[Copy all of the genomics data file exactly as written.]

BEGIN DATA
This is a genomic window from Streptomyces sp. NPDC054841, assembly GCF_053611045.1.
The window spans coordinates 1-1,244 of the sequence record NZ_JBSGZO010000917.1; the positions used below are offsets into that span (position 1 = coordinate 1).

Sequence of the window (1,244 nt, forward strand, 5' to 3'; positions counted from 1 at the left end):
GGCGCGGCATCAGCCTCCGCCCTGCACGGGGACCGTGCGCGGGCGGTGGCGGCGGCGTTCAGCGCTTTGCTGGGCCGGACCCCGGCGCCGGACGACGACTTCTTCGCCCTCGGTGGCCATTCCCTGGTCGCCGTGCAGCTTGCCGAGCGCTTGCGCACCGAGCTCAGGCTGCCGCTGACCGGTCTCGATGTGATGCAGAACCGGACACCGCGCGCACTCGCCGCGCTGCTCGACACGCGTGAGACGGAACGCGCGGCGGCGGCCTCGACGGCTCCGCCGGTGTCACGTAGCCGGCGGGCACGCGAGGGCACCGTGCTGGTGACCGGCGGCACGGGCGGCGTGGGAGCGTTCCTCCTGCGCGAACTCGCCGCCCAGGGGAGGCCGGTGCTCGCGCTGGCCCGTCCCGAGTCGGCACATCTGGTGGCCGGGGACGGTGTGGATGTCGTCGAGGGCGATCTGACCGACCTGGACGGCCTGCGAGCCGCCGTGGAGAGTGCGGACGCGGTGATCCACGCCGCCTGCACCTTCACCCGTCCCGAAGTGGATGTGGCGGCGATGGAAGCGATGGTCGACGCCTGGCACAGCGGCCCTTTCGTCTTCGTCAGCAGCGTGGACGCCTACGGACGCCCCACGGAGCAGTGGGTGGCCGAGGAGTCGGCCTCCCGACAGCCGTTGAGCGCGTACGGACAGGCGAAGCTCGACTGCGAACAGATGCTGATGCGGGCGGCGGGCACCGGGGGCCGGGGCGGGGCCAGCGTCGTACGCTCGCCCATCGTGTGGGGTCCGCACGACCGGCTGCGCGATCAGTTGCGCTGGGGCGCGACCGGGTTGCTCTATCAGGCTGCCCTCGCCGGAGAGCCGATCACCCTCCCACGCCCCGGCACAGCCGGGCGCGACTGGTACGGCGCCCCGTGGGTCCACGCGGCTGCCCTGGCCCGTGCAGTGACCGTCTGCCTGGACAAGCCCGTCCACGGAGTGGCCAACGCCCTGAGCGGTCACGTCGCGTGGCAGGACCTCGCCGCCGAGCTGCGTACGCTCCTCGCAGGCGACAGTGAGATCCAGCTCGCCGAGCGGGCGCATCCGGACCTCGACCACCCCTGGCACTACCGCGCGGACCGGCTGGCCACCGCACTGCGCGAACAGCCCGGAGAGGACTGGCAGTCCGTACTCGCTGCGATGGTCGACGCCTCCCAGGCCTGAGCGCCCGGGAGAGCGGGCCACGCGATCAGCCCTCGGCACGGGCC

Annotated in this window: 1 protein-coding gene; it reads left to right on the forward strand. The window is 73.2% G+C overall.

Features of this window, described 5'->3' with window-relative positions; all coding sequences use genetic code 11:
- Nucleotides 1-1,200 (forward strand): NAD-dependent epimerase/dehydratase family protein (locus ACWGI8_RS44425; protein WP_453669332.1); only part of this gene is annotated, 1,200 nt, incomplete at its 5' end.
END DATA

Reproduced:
This is a genomic window from Streptomyces sp. NPDC054841, assembly GCF_053611045.1.
The window spans coordinates 1-1,244 of the sequence record NZ_JBSGZO010000917.1; the positions used below are offsets into that span (position 1 = coordinate 1).

Sequence of the window (1,244 nt, forward strand, 5' to 3'; positions counted from 1 at the left end):
GGCGCGGCATCAGCCTCCGCCCTGCACGGGGACCGTGCGCGGGCGGTGGCGGCGGCGTTCAGCGCTTTGCTGGGCCGGACCCCGGCGCCGGACGACGACTTCTTCGCCCTCGGTGGCCATTCCCTGGTCGCCGTGCAGCTTGCCGAGCGCTTGCGCACCGAGCTCAGGCTGCCGCTGACCGGTCTCGATGTGATGCAGAACCGGACACCGCGCGCACTCGCCGCGCTGCTCGACACGCGTGAGACGGAACGCGCGGCGGCGGCCTCGACGGCTCCGCCGGTGTCACGTAGCCGGCGGGCACGCGAGGGCACCGTGCTGGTGACCGGCGGCACGGGCGGCGTGGGAGCGTTCCTCCTGCGCGAACTCGCCGCCCAGGGGAGGCCGGTGCTCGCGCTGGCCCGTCCCGAGTCGGCACATCTGGTGGCCGGGGACGGTGTGGATGTCGTCGAGGGCGATCTGACCGACCTGGACGGCCTGCGAGCCGCCGTGGAGAGTGCGGACGCGGTGATCCACGCCGCCTGCACCTTCACCCGTCCCGAAGTGGATGTGGCGGCGATGGAAGCGATGGTCGACGCCTGGCACAGCGGCCCTTTCGTCTTCGTCAGCAGCGTGGACGCCTACGGACGCCCCACGGAGCAGTGGGTGGCCGAGGAGTCGGCCTCCCGACAGCCGTTGAGCGCGTACGGACAGGCGAAGCTCGACTGCGAACAGATGCTGATGCGGGCGGCGGGCACCGGGGGCCGGGGCGGGGCCAGCGTCGTACGCTCGCCCATCGTGTGGGGTCCGCACGACCGGCTGCGCGATCAGTTGCGCTGGGGCGCGACCGGGTTGCTCTATCAGGCTGCCCTCGCCGGAGAGCCGATCACCCTCCCACGCCCCGGCACAGCCGGGCGCGACTGGTACGGCGCCCCGTGGGTCCACGCGGCTGCCCTGGCCCGTGCAGTGACCGTCTGCCTGGACAAGCCCGTCCACGGAGTGGCCAACGCCCTGAGCGGTCACGTCGCGTGGCAGGACCTCGCCGCCGAGCTGCGTACGCTCCTCGCAGGCGACAGTGAGATCCAGCTCGCCGAGCGGGCGCATCCGGACCTCGACCACCCCTGGCACTACCGCGCGGACCGGCTGGCCACCGCACTGCGCGAACAGCCCGGAGAGGACTGGCAGTCCGTACTCGCTGCGATGGTCGACGCCTCCCAGGCCTGAGCGCCCGGGAGAGCGGGCCACGCGATCAGCCCTCGGCACGGGCC

Annotated in this window: 1 protein-coding gene; it reads left to right on the forward strand. The window is 73.2% G+C overall.

Features of this window, described 5'->3' with window-relative positions; all coding sequences use genetic code 11:
- Nucleotides 1-1,200 (forward strand): NAD-dependent epimerase/dehydratase family protein (locus ACWGI8_RS44425; protein WP_453669332.1); only part of this gene is annotated, 1,200 nt, incomplete at its 5' end.